I Care a lot: Review

Genre: Dark, Comedy, Thriller, Crime

In I Care a lot, writer-director J Bleakson tries to recapture the magic Rosamund Pike created with David Fincher in Gone Girl. This film, while dissimilar in the plot, it explores similar themes with the idea of capitalism at its center. Manipulation, misogyny, dishonesty, and usage of media to construct a positive narrative about our protagonist.

Rosamund Pike as Marlo Grayson.

Rosamund Pike plays the role of a sociopathic woman who drains the elderly of their life savings. She meets her match when she goes for her next lamb.

Underneath all of its twists and turns, this is the essence of J Blakeson’s I Care a Lot: two dangerous people who don’t know when to step down. Marla Grayson, played by Rosamund Pike, is a court-appointed legal guardian who “earns her living” by conning old people into signing their wills over to her. But when she accidentally takes the wrong woman (Dianne West) into her custody, Marla’s life is invariably threatened by the mark’s son, a short-tempered Russian mafia boss by the name of Roman Lunyov(Peter Dinklage).

Jennifer Peterson being taken to her new home.

Grayson’s money printing press works when a doctor selects an elderly patient who looks like a good candidate, a person of solid financial means who’s not too old and infirm just yet, but possibly on the brink of being mentally unfit with no immediate family to take care of her when she does. A judge signs a court order asserting that this woman can no longer care for herself and needs someone else to step in and help. Following the order, a legal guardian shows up at the woman’s house with the document, saying she’s in charge now and insisting she’ll take good care of her property and finances. Then the elderly ward is taken to a facility, given a private room, and promises that she will be treated like a queen. It is harrowing to watch a perfectly fine woman being forced out of her own home and locked up in a facility with no visitors and no cell phones. The one and only queen in this flick, Rosamund Pike, even cuts her medicine down and puts the woman on a dangerous exercise regime as a means of torture to get some information.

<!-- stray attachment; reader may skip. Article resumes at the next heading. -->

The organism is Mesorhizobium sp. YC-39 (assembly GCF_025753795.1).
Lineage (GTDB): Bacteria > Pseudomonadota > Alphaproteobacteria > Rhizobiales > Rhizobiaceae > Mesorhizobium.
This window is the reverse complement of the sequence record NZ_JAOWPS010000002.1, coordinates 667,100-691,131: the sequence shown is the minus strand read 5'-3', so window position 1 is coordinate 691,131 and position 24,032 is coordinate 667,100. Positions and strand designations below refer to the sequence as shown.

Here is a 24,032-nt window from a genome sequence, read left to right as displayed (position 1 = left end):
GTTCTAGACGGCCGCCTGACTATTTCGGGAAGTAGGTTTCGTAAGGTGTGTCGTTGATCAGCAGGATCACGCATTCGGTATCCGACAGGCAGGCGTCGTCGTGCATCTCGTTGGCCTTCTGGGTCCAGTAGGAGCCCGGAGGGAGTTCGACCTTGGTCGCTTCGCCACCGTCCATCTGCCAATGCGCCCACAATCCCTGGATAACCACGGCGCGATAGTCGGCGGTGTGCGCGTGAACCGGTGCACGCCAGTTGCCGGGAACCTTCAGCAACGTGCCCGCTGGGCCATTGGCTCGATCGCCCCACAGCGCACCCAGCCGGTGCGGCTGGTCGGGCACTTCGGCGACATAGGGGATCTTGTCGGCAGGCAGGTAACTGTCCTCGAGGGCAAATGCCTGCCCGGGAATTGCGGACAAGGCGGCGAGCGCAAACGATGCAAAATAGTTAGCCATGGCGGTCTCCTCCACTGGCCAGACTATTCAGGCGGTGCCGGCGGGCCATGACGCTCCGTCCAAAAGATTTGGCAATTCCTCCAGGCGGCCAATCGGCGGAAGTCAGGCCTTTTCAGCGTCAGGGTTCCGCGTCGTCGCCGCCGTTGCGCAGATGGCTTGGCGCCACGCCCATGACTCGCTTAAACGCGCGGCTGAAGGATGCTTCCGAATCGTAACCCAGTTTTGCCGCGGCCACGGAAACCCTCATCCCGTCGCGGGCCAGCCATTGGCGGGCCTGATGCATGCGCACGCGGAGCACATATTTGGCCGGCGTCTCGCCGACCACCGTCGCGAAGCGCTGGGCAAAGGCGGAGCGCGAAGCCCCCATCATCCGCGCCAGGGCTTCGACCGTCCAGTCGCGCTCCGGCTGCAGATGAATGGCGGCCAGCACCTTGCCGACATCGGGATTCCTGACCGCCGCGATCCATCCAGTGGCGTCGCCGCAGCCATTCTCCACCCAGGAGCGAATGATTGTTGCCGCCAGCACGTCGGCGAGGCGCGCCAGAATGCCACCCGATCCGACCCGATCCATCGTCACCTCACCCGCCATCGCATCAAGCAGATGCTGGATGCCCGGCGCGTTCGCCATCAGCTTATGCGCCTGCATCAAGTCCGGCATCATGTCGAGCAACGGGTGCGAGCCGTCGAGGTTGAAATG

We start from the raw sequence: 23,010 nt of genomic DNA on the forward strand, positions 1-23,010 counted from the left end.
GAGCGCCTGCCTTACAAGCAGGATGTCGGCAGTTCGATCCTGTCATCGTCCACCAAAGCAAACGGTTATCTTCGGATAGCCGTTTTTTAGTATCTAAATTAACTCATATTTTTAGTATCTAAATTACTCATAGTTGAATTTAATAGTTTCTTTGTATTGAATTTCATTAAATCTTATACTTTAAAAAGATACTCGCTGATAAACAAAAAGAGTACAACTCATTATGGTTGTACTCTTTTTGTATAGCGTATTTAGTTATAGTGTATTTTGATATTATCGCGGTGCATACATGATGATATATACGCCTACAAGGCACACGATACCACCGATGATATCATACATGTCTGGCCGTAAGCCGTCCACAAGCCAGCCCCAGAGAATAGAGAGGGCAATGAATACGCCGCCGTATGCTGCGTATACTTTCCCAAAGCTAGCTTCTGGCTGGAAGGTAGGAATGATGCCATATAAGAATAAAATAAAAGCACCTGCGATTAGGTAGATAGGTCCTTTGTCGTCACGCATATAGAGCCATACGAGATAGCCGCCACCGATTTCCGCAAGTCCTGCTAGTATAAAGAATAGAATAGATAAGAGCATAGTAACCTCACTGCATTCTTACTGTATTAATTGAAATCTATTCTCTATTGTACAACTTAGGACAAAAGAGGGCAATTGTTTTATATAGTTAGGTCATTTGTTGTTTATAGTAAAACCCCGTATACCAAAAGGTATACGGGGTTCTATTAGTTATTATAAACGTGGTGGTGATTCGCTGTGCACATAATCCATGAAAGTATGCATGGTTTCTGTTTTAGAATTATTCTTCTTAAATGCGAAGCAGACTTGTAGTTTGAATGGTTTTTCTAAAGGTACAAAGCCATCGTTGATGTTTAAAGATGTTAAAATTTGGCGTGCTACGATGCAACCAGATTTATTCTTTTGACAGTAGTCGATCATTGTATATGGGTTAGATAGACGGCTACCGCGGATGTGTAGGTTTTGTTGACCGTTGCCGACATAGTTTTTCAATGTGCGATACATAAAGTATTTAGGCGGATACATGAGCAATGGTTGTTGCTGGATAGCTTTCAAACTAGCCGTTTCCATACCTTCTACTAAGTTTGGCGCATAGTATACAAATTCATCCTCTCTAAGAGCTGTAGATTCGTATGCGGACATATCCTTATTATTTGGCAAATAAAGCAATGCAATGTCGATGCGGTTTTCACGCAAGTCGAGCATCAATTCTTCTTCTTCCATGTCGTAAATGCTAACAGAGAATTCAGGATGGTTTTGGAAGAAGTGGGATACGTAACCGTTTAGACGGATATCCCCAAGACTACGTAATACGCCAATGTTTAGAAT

Dianne West as Jennifer Peterson.

Marla is a woman driven by cold, hard ambition. From her hairstyle to her stiletto heels to her vape pen, whenever Pike is in the scene, it feels like she is prepared for battle. Her disarmingly captivating performance, which obviously won’t make you root for her, makes you wonder if she will be able to pull off her scam. Her performance only mellows down when she is sharing an intimate scene with her partner in crime and lover, Fran(Eiza Gonzalez). It’s in moments with her does it feel like Marla has a heart.

Lize Gonzales as Fran

Bleakson has presented his unique plot in a slick yet colourful way. Marc Canham’s energetic score adds to the overall flow as well. The Shortcoming of this movie comes with Jennifer Peterson, Roman Lunyou, and plot conveniences which assimilate into a dreadful third act. As mentioned earlier, Jennifer is no regular oldie but has close ties with Russian mafia boss Roman Lunyov (Peter Dinklage). There’s a new lion in her town and she must up her game if she’s meant to survive.

Peter Dinklage as a naive, cookie-loving mobster.

Closer to the third the predator becomes the prey. One moment, Marla has the upper hand. The next, Roman does. Their roles keep reversing throughout the runtime of this movie with no certainty, which really shouldn’t be the case. There have been plot conveniences previously― during a court scene but Marla’s confrontation with the seemingly ruthless mobster? It should have ended her swiftly with no one around to comfort her. However, she survives on multiple occasions. Attempts to humanize her are also made; possibly in hopes to portray Peter Dinklage’s character as more dangerous but nothing’s funnier than a naive mob boss.

In its seemingly nihilistic ending, I Care a Lot becomes much more than just a quirky film about a well-dressed con-woman. It is a commentary on the dangers of capitalism, and the significance of doing right by others. The movie does get muddy near its end, characters make unnatural decisions but the acting, cinematography, soundtrack, and a near-perfect first half make it worth the watch.

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